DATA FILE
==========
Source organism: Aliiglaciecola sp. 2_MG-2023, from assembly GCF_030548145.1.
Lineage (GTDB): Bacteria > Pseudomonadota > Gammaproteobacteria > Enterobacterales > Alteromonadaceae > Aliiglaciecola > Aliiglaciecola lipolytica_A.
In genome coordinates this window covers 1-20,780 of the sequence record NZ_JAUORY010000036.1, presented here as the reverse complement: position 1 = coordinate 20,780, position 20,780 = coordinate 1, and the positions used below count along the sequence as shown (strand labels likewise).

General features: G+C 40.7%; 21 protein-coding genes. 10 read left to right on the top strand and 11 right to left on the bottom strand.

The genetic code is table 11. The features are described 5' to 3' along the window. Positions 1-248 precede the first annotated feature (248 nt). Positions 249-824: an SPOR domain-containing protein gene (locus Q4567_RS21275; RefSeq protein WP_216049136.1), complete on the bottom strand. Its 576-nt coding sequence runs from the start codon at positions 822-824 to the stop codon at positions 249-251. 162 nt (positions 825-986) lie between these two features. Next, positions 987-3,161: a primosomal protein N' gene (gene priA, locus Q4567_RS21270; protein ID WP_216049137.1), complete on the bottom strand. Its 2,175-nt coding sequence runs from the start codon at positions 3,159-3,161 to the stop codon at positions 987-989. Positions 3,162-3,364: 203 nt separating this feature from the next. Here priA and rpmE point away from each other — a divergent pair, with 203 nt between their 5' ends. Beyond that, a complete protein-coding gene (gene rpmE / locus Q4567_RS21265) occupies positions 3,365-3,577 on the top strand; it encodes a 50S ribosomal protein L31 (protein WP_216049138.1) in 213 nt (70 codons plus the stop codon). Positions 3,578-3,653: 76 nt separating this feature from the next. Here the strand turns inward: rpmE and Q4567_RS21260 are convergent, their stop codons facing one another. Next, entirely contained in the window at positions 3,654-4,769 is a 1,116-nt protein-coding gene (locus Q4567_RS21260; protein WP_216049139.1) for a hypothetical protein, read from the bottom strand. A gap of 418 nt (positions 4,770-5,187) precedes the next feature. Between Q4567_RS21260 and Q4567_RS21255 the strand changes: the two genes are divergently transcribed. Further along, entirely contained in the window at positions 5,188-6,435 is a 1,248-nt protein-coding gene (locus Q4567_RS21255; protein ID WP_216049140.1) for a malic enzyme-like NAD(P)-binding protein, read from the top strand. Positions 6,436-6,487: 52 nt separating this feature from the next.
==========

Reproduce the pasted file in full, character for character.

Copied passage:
Source organism: Aliiglaciecola sp. 2_MG-2023, from assembly GCF_030548145.1.
Lineage (GTDB): Bacteria > Pseudomonadota > Gammaproteobacteria > Enterobacterales > Alteromonadaceae > Aliiglaciecola > Aliiglaciecola lipolytica_A.
In genome coordinates this window covers 1-20,780 of the sequence record NZ_JAUORY010000036.1, presented here as the reverse complement: position 1 = coordinate 20,780, position 20,780 = coordinate 1, and the positions used below count along the sequence as shown (strand labels likewise).

General features: G+C 40.7%; 21 protein-coding genes. 10 read left to right on the top strand and 11 right to left on the bottom strand.

The genetic code is table 11. The features are described 5' to 3' along the window. Positions 1-248 precede the first annotated feature (248 nt). Positions 249-824: an SPOR domain-containing protein gene (locus Q4567_RS21275; RefSeq protein WP_216049136.1), complete on the bottom strand. Its 576-nt coding sequence runs from the start codon at positions 822-824 to the stop codon at positions 249-251. 162 nt (positions 825-986) lie between these two features. Next, positions 987-3,161: a primosomal protein N' gene (gene priA, locus Q4567_RS21270; protein ID WP_216049137.1), complete on the bottom strand. Its 2,175-nt coding sequence runs from the start codon at positions 3,159-3,161 to the stop codon at positions 987-989. Positions 3,162-3,364: 203 nt separating this feature from the next. Here priA and rpmE point away from each other — a divergent pair, with 203 nt between their 5' ends. Beyond that, a complete protein-coding gene (gene rpmE / locus Q4567_RS21265) occupies positions 3,365-3,577 on the top strand; it encodes a 50S ribosomal protein L31 (protein WP_216049138.1) in 213 nt (70 codons plus the stop codon). Positions 3,578-3,653: 76 nt separating this feature from the next. Here the strand turns inward: rpmE and Q4567_RS21260 are convergent, their stop codons facing one another. Next, entirely contained in the window at positions 3,654-4,769 is a 1,116-nt protein-coding gene (locus Q4567_RS21260; protein WP_216049139.1) for a hypothetical protein, read from the bottom strand. A gap of 418 nt (positions 4,770-5,187) precedes the next feature. Between Q4567_RS21260 and Q4567_RS21255 the strand changes: the two genes are divergently transcribed. Further along, entirely contained in the window at positions 5,188-6,435 is a 1,248-nt protein-coding gene (locus Q4567_RS21255; protein ID WP_216049140.1) for a malic enzyme-like NAD(P)-binding protein, read from the top strand. Positions 6,436-6,487: 52 nt separating this feature from the next.